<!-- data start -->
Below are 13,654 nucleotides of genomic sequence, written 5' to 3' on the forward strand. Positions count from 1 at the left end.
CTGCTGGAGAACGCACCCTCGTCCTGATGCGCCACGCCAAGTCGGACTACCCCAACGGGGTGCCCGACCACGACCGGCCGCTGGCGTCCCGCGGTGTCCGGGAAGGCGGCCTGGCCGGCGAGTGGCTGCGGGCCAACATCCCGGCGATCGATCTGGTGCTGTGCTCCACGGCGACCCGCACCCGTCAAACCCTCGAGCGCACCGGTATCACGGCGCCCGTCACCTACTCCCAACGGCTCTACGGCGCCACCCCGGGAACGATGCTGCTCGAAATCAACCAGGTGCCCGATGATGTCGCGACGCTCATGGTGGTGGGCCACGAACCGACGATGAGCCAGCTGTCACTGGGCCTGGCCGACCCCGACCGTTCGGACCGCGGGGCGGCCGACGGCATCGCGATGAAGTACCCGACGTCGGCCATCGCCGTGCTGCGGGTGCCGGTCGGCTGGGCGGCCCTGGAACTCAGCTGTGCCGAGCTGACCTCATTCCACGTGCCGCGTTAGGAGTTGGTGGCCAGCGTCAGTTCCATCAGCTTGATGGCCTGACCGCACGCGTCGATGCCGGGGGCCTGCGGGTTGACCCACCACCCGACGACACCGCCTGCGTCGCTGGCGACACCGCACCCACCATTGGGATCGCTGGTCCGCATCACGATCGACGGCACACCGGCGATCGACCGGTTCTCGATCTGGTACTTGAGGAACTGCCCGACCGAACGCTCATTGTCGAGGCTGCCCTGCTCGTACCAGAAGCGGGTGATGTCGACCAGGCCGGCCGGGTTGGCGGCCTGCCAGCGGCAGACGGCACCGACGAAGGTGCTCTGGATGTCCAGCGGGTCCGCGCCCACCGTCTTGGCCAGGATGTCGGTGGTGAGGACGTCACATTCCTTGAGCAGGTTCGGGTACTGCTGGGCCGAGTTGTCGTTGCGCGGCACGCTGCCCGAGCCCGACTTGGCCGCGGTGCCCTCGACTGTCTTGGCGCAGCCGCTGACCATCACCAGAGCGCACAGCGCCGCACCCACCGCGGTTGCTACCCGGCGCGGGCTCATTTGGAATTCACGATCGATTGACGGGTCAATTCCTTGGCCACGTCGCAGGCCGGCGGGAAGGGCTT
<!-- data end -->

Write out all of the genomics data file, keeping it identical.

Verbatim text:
Below are 13,654 nucleotides of genomic sequence, written 5' to 3' on the forward strand. Positions count from 1 at the left end.
CTGCTGGAGAACGCACCCTCGTCCTGATGCGCCACGCCAAGTCGGACTACCCCAACGGGGTGCCCGACCACGACCGGCCGCTGGCGTCCCGCGGTGTCCGGGAAGGCGGCCTGGCCGGCGAGTGGCTGCGGGCCAACATCCCGGCGATCGATCTGGTGCTGTGCTCCACGGCGACCCGCACCCGTCAAACCCTCGAGCGCACCGGTATCACGGCGCCCGTCACCTACTCCCAACGGCTCTACGGCGCCACCCCGGGAACGATGCTGCTCGAAATCAACCAGGTGCCCGATGATGTCGCGACGCTCATGGTGGTGGGCCACGAACCGACGATGAGCCAGCTGTCACTGGGCCTGGCCGACCCCGACCGTTCGGACCGCGGGGCGGCCGACGGCATCGCGATGAAGTACCCGACGTCGGCCATCGCCGTGCTGCGGGTGCCGGTCGGCTGGGCGGCCCTGGAACTCAGCTGTGCCGAGCTGACCTCATTCCACGTGCCGCGTTAGGAGTTGGTGGCCAGCGTCAGTTCCATCAGCTTGATGGCCTGACCGCACGCGTCGATGCCGGGGGCCTGCGGGTTGACCCACCACCCGACGACACCGCCTGCGTCGCTGGCGACACCGCACCCACCATTGGGATCGCTGGTCCGCATCACGATCGACGGCACACCGGCGATCGACCGGTTCTCGATCTGGTACTTGAGGAACTGCCCGACCGAACGCTCATTGTCGAGGCTGCCCTGCTCGTACCAGAAGCGGGTGATGTCGACCAGGCCGGCCGGGTTGGCGGCCTGCCAGCGGCAGACGGCACCGACGAAGGTGCTCTGGATGTCCAGCGGGTCCGCGCCCACCGTCTTGGCCAGGATGTCGGTGGTGAGGACGTCACATTCCTTGAGCAGGTTCGGGTACTGCTGGGCCGAGTTGTCGTTGCGCGGCACGCTGCCCGAGCCCGACTTGGCCGCGGTGCCCTCGACTGTCTTGGCGCAGCCGCTGACCATCACCAGAGCGCACAGCGCCGCACCCACCGCGGTTGCTACCCGGCGCGGGCTCATTTGGAATTCACGATCGATTGACGGGTCAATTCCTTGGCCACGTCGCAGGCCGGCGGGAAGGGCTT